Today was the faculty and staff Welcome Back BBQ at UBC Okanagan. My Centre for Teaching and Learning had an information table among 25 or so other campus organizations. Always on the lookout to inject a little interaction and teaching and learning, I set up a laptop and i>clicker gear to survey my new colleagues about teaching:
Lots of people stopped at our table to talk, both faculty and staff. Many had heard of clickers but this was their first time ever holding one and clicking. It was really interesting to hear people say, “All of the above!” and then struggle to select one answer. Which is the point of a good peer instruction question – to make you stop and think carefully and deliberately so you decide for yourself which answer to select.
I was pleased by the results:
Here’s what I’m thinking about the responses and how my Centre can respond:
- A) knowing the material (selected by 18% of the respondents)
- It’s true that the instructor needs to know the material. That’s why they were hired/selected to teach the content, after all. What my Centre can add is “pedagogical content knowledge”, that is, knowledge about how people learn the content. For example, we can let an instructor know which topics students struggle with and what are the common misconceptions. We can help the instructor see through their expert blindness.
- B) preparing the lessons (21%)
- No question that preparing lessons (and the bigger task of designing the course) is hard. There’s nothing my Centre can do to create time for an instructor to prep but we can help make that time productive. We promote the “backward” approach to planning a course by 1) establishing learning outcomes, 2) creating summative and formative assessments aligned to those outcomes, and 3) selecting instructional strategies and education technologies to support the outcomes and assessment. I tell anyone who’ll listen that investing your time in creating learning outcomes pays off many times over. That’s where I recommend people spend time.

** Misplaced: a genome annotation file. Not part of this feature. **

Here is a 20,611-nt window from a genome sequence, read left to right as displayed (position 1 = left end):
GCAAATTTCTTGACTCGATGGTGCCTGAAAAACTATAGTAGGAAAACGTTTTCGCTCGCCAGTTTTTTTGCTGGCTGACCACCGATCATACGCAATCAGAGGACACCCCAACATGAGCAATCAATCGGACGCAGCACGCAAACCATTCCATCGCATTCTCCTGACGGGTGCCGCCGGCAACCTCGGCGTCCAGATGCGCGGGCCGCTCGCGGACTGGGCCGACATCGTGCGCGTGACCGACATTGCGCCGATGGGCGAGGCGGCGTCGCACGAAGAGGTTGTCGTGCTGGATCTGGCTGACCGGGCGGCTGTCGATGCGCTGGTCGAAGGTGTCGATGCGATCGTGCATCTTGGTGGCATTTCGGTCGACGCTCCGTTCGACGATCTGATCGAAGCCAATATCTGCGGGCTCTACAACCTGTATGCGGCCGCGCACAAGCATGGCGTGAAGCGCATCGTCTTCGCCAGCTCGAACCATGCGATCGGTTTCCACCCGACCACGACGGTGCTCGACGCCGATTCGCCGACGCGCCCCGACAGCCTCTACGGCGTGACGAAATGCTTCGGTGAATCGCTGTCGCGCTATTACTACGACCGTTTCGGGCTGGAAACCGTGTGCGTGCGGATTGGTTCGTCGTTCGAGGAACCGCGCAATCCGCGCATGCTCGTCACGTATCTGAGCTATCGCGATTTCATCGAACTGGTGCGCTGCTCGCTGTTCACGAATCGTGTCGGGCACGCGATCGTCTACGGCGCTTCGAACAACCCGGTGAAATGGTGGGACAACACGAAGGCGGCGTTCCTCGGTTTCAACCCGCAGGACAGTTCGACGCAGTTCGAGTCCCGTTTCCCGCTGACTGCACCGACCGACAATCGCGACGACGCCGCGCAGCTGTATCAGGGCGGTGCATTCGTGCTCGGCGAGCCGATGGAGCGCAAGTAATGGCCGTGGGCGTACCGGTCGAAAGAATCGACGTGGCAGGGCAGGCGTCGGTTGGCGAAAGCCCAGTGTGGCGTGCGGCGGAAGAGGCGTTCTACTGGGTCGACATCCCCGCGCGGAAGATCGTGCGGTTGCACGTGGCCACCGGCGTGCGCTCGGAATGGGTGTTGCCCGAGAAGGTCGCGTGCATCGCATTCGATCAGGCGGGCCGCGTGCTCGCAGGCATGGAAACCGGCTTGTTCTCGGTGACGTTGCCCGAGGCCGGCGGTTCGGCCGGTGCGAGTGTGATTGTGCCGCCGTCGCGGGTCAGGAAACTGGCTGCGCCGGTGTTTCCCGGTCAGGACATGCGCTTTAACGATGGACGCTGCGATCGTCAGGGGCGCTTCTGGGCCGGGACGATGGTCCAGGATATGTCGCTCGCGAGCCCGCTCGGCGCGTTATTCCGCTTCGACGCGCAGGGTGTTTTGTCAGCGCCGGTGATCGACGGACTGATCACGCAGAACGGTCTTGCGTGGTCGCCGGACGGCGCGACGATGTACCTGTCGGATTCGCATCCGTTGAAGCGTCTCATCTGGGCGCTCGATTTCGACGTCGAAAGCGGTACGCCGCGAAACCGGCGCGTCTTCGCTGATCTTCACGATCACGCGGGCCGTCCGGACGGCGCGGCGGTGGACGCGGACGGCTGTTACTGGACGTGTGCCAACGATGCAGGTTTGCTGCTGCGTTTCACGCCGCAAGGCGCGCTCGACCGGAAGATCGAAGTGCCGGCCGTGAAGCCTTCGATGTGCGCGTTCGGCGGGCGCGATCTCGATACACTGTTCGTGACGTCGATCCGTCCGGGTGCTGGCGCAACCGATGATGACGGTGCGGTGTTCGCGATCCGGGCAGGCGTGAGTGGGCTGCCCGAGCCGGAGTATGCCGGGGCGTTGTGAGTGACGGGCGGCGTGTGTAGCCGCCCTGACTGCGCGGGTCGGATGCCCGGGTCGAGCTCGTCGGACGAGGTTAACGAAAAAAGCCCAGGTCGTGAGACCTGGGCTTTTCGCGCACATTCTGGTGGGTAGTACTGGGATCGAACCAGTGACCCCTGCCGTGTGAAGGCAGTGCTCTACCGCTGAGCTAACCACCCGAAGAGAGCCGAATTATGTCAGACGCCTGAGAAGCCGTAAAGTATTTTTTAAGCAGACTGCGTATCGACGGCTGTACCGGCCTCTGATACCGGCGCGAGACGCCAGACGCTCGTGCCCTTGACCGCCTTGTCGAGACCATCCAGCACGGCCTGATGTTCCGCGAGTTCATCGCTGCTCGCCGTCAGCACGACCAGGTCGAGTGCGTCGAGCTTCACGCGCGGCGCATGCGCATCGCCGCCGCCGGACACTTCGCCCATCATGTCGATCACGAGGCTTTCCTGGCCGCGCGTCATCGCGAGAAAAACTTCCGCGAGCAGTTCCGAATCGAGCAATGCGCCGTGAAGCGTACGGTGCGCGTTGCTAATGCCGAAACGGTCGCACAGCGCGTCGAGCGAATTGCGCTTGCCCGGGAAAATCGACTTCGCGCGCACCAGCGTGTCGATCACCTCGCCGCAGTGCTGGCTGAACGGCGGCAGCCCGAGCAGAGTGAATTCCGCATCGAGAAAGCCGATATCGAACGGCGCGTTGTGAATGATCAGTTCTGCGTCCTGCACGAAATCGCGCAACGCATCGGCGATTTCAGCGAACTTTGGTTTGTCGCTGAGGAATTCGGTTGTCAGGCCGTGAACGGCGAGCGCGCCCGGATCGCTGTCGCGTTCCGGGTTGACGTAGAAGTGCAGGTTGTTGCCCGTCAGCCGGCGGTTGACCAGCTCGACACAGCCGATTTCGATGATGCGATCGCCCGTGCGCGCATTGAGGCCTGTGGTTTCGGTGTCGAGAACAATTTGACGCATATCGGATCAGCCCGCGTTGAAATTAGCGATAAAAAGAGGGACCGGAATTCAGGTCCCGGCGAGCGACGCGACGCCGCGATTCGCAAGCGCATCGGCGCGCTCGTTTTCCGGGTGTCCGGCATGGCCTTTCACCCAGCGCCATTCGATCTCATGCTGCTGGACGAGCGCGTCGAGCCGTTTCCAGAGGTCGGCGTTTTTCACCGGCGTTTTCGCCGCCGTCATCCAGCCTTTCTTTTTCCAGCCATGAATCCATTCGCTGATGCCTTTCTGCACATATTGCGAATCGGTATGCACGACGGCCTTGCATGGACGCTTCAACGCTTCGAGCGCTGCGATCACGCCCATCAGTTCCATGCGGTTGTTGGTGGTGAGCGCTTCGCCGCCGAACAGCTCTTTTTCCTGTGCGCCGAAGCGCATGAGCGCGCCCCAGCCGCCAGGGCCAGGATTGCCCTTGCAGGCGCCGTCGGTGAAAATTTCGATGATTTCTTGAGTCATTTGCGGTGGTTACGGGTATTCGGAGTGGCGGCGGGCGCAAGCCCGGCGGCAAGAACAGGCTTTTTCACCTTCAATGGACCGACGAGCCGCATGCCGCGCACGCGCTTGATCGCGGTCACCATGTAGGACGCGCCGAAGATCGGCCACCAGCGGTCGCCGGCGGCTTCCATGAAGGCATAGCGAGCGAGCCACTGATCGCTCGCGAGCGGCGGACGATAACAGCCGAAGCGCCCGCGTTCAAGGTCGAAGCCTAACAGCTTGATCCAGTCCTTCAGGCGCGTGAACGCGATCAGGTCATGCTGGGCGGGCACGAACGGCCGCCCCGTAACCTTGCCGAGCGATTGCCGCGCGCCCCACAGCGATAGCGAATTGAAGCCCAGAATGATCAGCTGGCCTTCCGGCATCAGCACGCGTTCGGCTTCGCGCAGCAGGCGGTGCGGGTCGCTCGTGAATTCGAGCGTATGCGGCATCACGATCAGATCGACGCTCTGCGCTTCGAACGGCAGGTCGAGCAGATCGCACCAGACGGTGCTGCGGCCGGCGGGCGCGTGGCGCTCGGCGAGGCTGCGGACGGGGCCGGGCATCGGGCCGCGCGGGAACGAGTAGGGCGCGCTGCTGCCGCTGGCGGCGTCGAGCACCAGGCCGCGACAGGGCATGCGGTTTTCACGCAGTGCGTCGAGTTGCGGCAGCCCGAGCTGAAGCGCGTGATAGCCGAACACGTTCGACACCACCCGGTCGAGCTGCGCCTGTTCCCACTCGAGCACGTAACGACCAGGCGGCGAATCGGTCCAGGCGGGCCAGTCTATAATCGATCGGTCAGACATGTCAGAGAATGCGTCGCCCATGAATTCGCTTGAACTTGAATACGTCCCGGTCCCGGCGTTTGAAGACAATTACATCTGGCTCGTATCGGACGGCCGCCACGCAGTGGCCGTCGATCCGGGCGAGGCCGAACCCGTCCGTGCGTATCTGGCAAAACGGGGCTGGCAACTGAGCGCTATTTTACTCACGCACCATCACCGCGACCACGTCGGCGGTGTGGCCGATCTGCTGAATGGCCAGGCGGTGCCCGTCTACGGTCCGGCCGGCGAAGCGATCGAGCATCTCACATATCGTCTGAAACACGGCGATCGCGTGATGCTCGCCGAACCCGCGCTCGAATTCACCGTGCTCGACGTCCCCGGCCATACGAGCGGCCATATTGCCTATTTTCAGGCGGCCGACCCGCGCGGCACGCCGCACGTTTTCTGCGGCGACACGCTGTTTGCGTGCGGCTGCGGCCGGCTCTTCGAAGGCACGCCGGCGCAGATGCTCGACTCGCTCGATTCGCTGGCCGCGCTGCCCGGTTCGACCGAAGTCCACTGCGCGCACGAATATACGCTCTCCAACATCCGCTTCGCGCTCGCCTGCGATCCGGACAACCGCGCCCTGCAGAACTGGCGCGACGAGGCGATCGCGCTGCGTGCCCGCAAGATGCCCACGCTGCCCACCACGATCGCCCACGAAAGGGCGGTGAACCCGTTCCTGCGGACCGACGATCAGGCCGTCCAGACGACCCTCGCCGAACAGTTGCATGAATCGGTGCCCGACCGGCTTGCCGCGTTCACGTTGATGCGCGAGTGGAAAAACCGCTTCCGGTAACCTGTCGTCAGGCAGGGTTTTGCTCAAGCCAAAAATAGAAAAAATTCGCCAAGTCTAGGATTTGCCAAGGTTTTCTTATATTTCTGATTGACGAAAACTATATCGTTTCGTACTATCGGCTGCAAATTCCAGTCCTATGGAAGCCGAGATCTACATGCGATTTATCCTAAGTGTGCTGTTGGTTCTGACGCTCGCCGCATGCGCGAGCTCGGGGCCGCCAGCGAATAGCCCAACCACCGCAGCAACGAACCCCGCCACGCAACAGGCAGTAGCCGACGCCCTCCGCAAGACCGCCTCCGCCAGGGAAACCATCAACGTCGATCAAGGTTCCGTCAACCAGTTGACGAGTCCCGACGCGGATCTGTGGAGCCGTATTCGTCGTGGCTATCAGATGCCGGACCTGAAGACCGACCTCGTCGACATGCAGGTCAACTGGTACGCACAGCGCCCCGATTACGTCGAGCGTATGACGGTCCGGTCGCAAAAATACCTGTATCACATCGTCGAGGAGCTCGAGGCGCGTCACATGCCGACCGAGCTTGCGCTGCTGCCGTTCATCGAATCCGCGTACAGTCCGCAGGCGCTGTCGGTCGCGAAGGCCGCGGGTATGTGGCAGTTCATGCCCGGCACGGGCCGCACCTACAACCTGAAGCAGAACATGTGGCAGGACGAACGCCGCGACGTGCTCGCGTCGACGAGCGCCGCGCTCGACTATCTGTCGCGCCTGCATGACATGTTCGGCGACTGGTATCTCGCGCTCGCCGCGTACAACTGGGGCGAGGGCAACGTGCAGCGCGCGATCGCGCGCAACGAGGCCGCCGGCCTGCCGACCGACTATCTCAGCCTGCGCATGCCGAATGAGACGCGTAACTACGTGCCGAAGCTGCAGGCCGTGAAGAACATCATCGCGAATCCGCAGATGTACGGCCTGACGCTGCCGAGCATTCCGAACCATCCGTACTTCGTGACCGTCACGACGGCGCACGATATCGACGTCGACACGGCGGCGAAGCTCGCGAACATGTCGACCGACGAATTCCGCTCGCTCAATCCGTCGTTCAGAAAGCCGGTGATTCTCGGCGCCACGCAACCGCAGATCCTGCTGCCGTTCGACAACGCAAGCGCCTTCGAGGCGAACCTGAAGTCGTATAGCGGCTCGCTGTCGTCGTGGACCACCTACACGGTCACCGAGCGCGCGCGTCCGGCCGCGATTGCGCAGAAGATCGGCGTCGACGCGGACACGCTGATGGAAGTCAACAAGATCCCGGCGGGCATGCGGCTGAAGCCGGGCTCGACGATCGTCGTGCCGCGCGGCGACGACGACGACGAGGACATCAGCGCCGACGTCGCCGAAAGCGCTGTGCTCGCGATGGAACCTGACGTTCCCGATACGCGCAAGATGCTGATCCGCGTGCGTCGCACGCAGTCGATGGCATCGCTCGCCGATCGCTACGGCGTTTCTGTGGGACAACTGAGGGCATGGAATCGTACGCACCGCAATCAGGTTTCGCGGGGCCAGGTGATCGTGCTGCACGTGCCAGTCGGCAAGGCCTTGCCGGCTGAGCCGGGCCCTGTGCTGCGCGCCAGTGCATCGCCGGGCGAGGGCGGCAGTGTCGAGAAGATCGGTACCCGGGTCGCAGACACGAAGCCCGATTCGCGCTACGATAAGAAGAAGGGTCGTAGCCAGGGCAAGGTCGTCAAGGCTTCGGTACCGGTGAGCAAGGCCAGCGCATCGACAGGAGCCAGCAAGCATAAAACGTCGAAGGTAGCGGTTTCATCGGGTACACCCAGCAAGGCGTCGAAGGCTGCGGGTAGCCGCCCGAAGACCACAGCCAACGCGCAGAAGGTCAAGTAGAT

- C) speaking in front of a group (4%)
- As important and critical as this is, public speaking isn’t something my Centre teaches. Sure, we all have experience in front of groups and can offer our own advice but we’re not experts. And, it turns out, people aren’t so concerned about this. Whew.
- D) connecting and interacting with students (32%)
- This is the answer I pick. There’s technology and templates and guidance for making the other answers easier. Connecting and interacting with students in a meaningful way, which to me means recognizing each student as an individual with their own strengths, that’s hard. It requires sparking a relationship the moment they walk through the door on the first day and then every day, building and maintaining that trust. I distilled some great advice from another group of colleagues about connecting with your diverse collection of students. My Centre is always ready to have conversations about diversity, equity, inclusion, and learning communities.
- E) keeping up with the marking (25%)
- Ahh, yes, marking. When there’s a lot to do, it’s a circle of Hell. And my Centre isn’t going to do it for you. But we’re ready to help instructors re-imagine and re-design their assessment techniques so that in the limited amount of time available, they can provide formative feedback that supports learning. Maybe that means getting the computer to autograde multiple-choice, not because multiple-choice is a such a good tool but because that could free up time to mark short- and long-answer questions. Maybe there’s a way students evaluate each others’ work. Maybe it’s better to ask fewer, but more probing, questions. My Centre’s goal isn’t to help instructors find ways to do the same marking faster but rather, to help create different assessments.
All in all, I’m really pleased with the responses I got from my colleagues today. And by the enthusiasm for, and recognition of, excellence in teaching and learning.
What do you find the hardest? And what choices should I put on the survey next year?